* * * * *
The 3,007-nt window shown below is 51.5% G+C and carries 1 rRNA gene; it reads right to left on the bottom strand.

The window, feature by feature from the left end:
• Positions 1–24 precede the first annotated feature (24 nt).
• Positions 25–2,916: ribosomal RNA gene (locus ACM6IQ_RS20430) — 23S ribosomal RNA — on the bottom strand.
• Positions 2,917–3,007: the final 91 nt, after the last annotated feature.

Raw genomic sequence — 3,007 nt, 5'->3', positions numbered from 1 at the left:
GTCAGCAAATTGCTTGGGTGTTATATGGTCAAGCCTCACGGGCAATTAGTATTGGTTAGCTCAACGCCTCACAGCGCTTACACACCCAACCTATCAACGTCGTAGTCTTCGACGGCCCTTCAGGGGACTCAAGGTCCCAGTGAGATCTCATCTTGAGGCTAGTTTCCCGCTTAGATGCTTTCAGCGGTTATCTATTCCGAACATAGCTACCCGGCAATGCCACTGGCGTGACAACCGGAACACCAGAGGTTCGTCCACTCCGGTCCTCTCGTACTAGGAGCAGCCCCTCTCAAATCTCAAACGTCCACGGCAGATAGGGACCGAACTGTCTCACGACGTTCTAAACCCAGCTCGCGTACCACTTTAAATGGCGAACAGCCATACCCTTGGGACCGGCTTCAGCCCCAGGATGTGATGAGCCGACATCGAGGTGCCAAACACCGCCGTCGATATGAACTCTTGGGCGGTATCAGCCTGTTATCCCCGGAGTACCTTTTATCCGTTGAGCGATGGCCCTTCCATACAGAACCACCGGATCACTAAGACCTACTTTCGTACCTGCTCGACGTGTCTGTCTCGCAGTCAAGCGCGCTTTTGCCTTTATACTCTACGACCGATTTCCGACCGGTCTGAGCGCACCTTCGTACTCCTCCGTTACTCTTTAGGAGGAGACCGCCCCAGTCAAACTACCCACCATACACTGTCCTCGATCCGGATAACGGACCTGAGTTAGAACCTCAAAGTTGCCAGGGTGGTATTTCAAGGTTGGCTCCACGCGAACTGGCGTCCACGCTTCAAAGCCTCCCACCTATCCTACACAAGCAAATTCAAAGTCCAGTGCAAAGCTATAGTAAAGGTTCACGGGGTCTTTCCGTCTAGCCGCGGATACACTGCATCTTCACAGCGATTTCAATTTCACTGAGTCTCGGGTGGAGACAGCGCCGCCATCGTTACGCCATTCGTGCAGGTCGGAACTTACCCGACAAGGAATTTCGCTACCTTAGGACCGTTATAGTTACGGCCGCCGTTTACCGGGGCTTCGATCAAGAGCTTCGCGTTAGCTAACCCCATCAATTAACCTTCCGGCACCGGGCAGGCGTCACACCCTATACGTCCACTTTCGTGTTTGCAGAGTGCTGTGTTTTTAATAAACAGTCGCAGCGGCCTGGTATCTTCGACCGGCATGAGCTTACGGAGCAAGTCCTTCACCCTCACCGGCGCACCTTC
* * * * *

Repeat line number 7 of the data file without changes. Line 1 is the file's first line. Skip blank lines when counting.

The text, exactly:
GTCAGCAAATTGCTTGGGTGTTATATGGTCAAGCCTCACGGGCAATTAGTATTGGTTAGCTCAACGCCTCACAGCGCTTACACACCCAACCTATCAACGTCGTAGTCTTCGACGGCCCTTCAGGGGACTCAAGGTCCCAGTGAGATCTCATCTTGAGGCTAGTTTCCCGCTTAGATGCTTTCAGCGGTTATCTATTCCGAACATAGCTACCCGGCAATGCCACTGGCGTGACAACCGGAACACCAGAGGTTCGTCCACTCCGGTCCTCTCGTACTAGGAGCAGCCCCTCTCAAATCTCAAACGTCCACGGCAGATAGGGACCGAACTGTCTCACGACGTTCTAAACCCAGCTCGCGTACCACTTTAAATGGCGAACAGCCATACCCTTGGGACCGGCTTCAGCCCCAGGATGTGATGAGCCGACATCGAGGTGCCAAACACCGCCGTCGATATGAACTCTTGGGCGGTATCAGCCTGTTATCCCCGGAGTACCTTTTATCCGTTGAGCGATGGCCCTTCCATACAGAACCACCGGATCACTAAGACCTACTTTCGTACCTGCTCGACGTGTCTGTCTCGCAGTCAAGCGCGCTTTTGCCTTTATACTCTACGACCGATTTCCGACCGGTCTGAGCGCACCTTCGTACTCCTCCGTTACTCTTTAGGAGGAGACCGCCCCAGTCAAACTACCCACCATACACTGTCCTCGATCCGGATAACGGACCTGAGTTAGAACCTCAAAGTTGCCAGGGTGGTATTTCAAGGTTGGCTCCACGCGAACTGGCGTCCACGCTTCAAAGCCTCCCACCTATCCTACACAAGCAAATTCAAAGTCCAGTGCAAAGCTATAGTAAAGGTTCACGGGGTCTTTCCGTCTAGCCGCGGATACACTGCATCTTCACAGCGATTTCAATTTCACTGAGTCTCGGGTGGAGACAGCGCCGCCATCGTTACGCCATTCGTGCAGGTCGGAACTTACCCGACAAGGAATTTCGCTACCTTAGGACCGTTATAGTTACGGCCGCCGTTTACCGGGGCTTCGATCAAGAGCTTCGCGTTAGCTAACCCCATCAATTAACCTTCCGGCACCGGGCAGGCGTCACACCCTATACGTCCACTTTCGTGTTTGCAGAGTGCTGTGTTTTTAATAAACAGTCGCAGCGGCCTGGTATCTTCGACCGGCATGAGCTTACGGAGCAAGTCCTTCACCCTCACCGGCGCACCTTC